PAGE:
07 Jun Quick peeks, Clawback Agreements, and the rules of electronic discovery
Editor’s note: This is the first in a four-part series of articles regarding the rules that govern the discovery process in a lawsuit and, in particular, the discovery of electronically stored information, or ESI. In Part I, attorney Tim Hansen of the law firm Michael Best and Friedrich will highlight the rule changes, while subsequent articles will explain specific provisions in greater detail.
Recently, the Federal Rules of Civil Procedure (“Rules”) were amended concerning the discovery of electronic information in federal lawsuits. Examples of the changes imposed on the parties, often without awaiting a discovery request, include requirements to:
• Promptly identify or produce ESI, documents, and tangible things in the party’s possession, custody, or control that the party may use to support its claims or defenses.
Under the amended Rule 26, parties will be required to disclose “a copy of, or a description by category the location of . . . electronically stored information” as part of their initial disclosures. In addition, parties will be expected to discuss at the pretrial conference issues regarding the preservation of discoverable evidence, issues related to the disclosure or discovery of ESI, the form(s) in which ESI will be produced, and issues regarding privilege and work-product protections.
• Specify the form in which ESI is to be produced.
The Amended Rule 26 provides that a party need not provide discovery of ESI that it identifies as not reasonably accessible because of undue burden or cost. The burden is on the responding party to show that the information is not reasonably accessible.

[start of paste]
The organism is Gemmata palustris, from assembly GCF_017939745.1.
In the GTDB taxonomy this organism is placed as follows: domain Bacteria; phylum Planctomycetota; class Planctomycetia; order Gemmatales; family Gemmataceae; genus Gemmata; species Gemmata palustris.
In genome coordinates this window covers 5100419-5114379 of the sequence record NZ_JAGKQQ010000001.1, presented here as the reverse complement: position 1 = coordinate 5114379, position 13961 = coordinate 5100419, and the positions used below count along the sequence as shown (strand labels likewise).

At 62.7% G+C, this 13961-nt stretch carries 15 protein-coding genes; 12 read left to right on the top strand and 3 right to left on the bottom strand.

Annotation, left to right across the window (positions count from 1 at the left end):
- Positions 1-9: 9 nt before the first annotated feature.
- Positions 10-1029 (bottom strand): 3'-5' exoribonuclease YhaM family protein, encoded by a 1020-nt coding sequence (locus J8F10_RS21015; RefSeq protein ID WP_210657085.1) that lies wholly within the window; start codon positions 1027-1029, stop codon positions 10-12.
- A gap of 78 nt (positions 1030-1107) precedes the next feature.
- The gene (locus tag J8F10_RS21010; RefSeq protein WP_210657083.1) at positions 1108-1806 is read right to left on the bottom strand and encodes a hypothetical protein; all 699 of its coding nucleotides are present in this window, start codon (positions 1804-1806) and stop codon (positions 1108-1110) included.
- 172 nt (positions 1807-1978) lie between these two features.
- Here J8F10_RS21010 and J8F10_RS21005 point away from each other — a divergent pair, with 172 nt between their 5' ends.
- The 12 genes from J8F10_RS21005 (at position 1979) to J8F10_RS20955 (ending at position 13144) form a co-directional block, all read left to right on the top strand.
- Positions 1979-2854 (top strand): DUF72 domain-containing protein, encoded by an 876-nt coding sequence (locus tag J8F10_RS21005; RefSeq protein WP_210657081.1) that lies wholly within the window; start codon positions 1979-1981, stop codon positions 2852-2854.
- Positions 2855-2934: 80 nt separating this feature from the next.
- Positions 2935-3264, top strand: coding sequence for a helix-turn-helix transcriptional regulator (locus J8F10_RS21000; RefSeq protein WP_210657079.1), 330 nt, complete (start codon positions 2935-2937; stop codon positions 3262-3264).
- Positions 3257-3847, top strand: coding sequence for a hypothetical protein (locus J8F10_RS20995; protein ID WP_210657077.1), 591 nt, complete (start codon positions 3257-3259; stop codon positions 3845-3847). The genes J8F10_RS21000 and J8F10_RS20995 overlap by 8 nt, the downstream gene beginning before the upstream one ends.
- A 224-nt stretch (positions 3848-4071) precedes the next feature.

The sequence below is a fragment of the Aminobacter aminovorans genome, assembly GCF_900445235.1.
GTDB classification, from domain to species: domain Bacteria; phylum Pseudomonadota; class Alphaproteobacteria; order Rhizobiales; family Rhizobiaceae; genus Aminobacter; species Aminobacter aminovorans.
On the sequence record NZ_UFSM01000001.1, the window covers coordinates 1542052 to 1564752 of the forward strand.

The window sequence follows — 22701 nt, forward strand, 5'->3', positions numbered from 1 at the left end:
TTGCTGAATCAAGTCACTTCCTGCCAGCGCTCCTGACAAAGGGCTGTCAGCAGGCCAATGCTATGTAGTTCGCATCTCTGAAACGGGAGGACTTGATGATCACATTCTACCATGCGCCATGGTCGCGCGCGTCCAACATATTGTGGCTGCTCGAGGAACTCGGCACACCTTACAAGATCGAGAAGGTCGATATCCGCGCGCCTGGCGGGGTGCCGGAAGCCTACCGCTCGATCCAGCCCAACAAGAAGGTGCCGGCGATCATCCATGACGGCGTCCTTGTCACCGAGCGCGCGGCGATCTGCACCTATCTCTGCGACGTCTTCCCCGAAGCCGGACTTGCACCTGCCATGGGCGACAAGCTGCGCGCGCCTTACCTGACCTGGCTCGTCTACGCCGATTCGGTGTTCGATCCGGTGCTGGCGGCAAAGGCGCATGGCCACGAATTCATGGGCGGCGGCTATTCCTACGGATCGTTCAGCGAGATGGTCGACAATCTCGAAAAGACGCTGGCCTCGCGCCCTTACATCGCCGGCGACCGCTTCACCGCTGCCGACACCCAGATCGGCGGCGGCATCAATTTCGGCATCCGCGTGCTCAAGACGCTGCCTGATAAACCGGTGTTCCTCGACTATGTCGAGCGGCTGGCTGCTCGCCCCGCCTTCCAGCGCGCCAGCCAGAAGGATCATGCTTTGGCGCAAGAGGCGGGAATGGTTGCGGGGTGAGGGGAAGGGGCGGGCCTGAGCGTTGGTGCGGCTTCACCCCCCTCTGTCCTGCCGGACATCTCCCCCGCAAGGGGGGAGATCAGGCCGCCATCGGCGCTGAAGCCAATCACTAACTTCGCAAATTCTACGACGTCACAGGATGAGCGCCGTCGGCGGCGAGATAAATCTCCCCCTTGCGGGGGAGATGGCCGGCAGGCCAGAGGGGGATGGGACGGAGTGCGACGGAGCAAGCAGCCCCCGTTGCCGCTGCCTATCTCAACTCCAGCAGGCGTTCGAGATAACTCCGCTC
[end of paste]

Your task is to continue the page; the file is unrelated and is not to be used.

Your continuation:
The courts may still order discovery if the requesting party can show good cause, and the costs are outweighed by the potential benefits of providing the ESI sought. Examples of “not readily accessible” data include legacy data (data stored on obsolete or replaced hardware) and recovery back-up tapes.
• Discuss and make a good faith effort to resolve any and all issues relating to the inadvertent production of privileged and/or confidential material.
For example, parties may agree to “quick peeks” where a party produces documents under an agreement that no privilege or protections are waived.
Under a Clawback Agreement, the parties agree that documents will be produced without any intent to waive privilege or protections; however, if a privileged document is inadvertently produced, the producing party must inform the receiving party, who in turn must return the document and not use it in the litigation.
• Address whether your company will be afforded “safe harbor” should ESI be lost because of routine operation of your company’s computer systems and/or record retention/destruction policies. This issue will be addressed in the next article.
The amendments affect other rules governing subpoenas, interrogatories, and inspections. The time to discuss these changes with your attorney is not after a lawsuit is filed. Engage in a candid and detailed discussion now, before litigation arises.
Policies in place
Early communication with your attorneys will help ensure you have an effective document-retention policy in place, including litigation hold procedures and action plans for information technology specialists.
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• Fusion 2007: In “e-legalities,” CIOs and lawyers combine to provide business value
The opinions expressed herein or statements made in the above column are solely those of the author, and do not necessarily reflect the views of Wisconsin Technology Network, LLC.
WTN, LLC accepts no legal liability or responsibility for any claims made or opinions expressed herein.